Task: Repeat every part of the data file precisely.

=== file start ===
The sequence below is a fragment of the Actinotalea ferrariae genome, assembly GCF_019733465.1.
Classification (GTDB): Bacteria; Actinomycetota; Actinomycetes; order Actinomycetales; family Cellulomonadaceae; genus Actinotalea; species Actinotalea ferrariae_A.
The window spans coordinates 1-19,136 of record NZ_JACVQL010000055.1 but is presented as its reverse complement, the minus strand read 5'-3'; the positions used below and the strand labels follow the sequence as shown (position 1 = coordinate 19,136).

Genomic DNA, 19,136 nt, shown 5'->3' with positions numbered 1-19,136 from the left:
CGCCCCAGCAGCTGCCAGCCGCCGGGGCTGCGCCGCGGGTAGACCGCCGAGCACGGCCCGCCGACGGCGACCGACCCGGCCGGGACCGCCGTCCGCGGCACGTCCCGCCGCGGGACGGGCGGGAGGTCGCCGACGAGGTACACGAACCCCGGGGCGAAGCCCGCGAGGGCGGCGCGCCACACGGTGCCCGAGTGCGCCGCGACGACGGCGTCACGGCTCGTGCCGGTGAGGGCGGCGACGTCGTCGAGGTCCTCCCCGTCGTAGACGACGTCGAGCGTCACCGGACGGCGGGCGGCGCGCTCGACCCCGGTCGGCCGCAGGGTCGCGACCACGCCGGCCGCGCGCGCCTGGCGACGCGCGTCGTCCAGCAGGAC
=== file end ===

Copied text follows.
The sequence below is a fragment of the Actinotalea ferrariae genome, assembly GCF_019733465.1.
Classification (GTDB): Bacteria; Actinomycetota; Actinomycetes; order Actinomycetales; family Cellulomonadaceae; genus Actinotalea; species Actinotalea ferrariae_A.
The window spans coordinates 1-19,136 of record NZ_JACVQL010000055.1 but is presented as its reverse complement, the minus strand read 5'-3'; the positions used below and the strand labels follow the sequence as shown (position 1 = coordinate 19,136).

Genomic DNA, 19,136 nt, shown 5'->3' with positions numbered 1-19,136 from the left:
CGCCCCAGCAGCTGCCAGCCGCCGGGGCTGCGCCGCGGGTAGACCGCCGAGCACGGCCCGCCGACGGCGACCGACCCGGCCGGGACCGCCGTCCGCGGCACGTCCCGCCGCGGGACGGGCGGGAGGTCGCCGACGAGGTACACGAACCCCGGGGCGAAGCCCGCGAGGGCGGCGCGCCACACGGTGCCCGAGTGCGCCGCGACGACGGCGTCACGGCTCGTGCCGGTGAGGGCGGCGACGTCGTCGAGGTCCTCCCCGTCGTAGACGACGTCGAGCGTCACCGGACGGCGGGCGGCGCGCTCGACCCCGGTCGGCCGCAGGGTCGCGACCACGCCGGCCGCGCGCGCCTGGCGACGCGCGTCGTCCAGCAGGAC